The grass vs. turf debate is over at Red Bluff High School
RED BLUFF, Calif. - Turf wins.
Red Bluff Joint Union High School's Board of Directors passed a motion Wednesday night to obtain a bid for a turf field, as part of their plans to upgrade the athletic and academic facilities with bond money.
The district received $26 million from Measure J, passed by taxpayers in November.
The money will be allocated to specific areas of Red Bluff High School's campus, including science and agriculture facilities and the football field.
The stadium's current surface is about 12 years old, but only had an expected 10-year lifespan. Just before the start of the school year, it was deemed unsafe.
Consequently, the board has been faced with a number of priority decisions surrounding the football field.
In addition to deciding between real grass or synthetic turf, the board also had to choose whether or not they wanted to relocate the field to make room for a track around its perimeter in the future. Ultimately, the board voted in favor of moving the field for this purpose.
"Currently our track is in very poor condition. It will probably need to be replaced in the next year or two," the school's Athletic Director Brett Southwick said.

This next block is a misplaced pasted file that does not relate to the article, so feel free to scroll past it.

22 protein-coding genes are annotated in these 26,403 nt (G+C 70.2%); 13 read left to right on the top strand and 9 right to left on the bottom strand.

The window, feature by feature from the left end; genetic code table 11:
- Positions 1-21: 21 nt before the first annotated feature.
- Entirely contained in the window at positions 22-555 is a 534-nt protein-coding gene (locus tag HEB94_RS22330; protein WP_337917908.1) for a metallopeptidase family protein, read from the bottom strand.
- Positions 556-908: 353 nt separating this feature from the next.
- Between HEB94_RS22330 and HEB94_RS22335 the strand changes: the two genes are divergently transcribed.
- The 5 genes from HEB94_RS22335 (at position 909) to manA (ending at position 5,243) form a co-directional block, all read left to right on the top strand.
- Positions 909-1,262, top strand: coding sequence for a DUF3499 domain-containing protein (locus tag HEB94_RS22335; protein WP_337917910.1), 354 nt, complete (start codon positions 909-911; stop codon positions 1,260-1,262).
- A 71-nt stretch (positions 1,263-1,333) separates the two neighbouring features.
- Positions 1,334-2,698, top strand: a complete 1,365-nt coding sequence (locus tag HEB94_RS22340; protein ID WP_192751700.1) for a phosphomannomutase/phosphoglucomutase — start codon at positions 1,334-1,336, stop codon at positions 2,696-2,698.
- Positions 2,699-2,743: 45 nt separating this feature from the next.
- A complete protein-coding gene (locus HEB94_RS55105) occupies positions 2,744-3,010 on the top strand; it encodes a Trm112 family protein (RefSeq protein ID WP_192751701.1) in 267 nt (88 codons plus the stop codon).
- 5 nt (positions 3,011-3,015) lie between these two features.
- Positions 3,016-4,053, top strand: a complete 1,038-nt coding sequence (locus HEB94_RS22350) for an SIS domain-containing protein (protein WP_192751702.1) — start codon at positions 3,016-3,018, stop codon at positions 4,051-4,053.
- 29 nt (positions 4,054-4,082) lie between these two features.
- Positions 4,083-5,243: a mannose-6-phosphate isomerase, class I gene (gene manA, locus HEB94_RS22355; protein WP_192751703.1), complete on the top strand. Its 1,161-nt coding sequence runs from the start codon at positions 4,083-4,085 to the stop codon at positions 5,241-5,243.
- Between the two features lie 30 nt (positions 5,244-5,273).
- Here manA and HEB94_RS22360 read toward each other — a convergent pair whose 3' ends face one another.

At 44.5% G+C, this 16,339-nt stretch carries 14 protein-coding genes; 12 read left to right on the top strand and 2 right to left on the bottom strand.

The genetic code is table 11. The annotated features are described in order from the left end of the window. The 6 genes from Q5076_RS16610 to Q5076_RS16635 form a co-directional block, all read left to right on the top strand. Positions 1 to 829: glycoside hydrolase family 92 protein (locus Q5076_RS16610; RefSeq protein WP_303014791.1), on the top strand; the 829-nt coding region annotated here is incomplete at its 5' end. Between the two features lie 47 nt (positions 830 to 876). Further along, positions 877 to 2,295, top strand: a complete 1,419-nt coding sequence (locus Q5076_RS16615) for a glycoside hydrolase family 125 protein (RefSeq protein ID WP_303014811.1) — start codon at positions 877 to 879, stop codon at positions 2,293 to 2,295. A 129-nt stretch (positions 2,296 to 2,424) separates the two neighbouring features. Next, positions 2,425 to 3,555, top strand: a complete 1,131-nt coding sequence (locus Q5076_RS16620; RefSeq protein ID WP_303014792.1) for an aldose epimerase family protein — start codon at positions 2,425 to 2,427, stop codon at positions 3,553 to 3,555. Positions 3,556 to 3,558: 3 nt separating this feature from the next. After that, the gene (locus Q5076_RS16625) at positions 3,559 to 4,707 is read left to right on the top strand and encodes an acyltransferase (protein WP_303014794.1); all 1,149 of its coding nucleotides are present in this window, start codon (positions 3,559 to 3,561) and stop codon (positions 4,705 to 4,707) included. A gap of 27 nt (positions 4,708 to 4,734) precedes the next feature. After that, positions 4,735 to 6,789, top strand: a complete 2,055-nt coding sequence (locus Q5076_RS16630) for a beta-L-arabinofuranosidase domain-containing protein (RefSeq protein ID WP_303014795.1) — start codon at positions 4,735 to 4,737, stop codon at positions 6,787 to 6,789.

Southwick is also a teacher at RBHS and said, aside from what the board wants, the students' opinions matter the most.
"They want a football field that we can play on," Southwick said. "They want games at home, and so, it is very disappointing. So, that's the biggest disappointment for our students...they didn't get their home football games this year."
Friday night's homecoming game will be played at Shasta High School against Lassen High.
Before reaching a final verdict, the board heard from the public and considered cost and maintenance factors for both types of playing fields.
According to one maintenance staff member, synthetic turf is easier to clean and maintain. According to one cost analysis, synthetic fields are more cost effective by about $240,000.
Concerns regarding the synthetic field included short lifespans and the public's desire for real grass.
In the end, the pros for artificial turf outweighed the cons. A four to one vote passed the motion to obtain a bid for a turf playing field, and to relocate the stadium itself, which would necessitate an investment in new lighting.
More decisions surrounding the bond money are still to come, but Wednesday night's decision gets RBHS students one step closer to getting their home field back.
The Red Bluff Spartans will continue to play the rest of their 2017 football games at other schools in the Northstate, including Shasta College.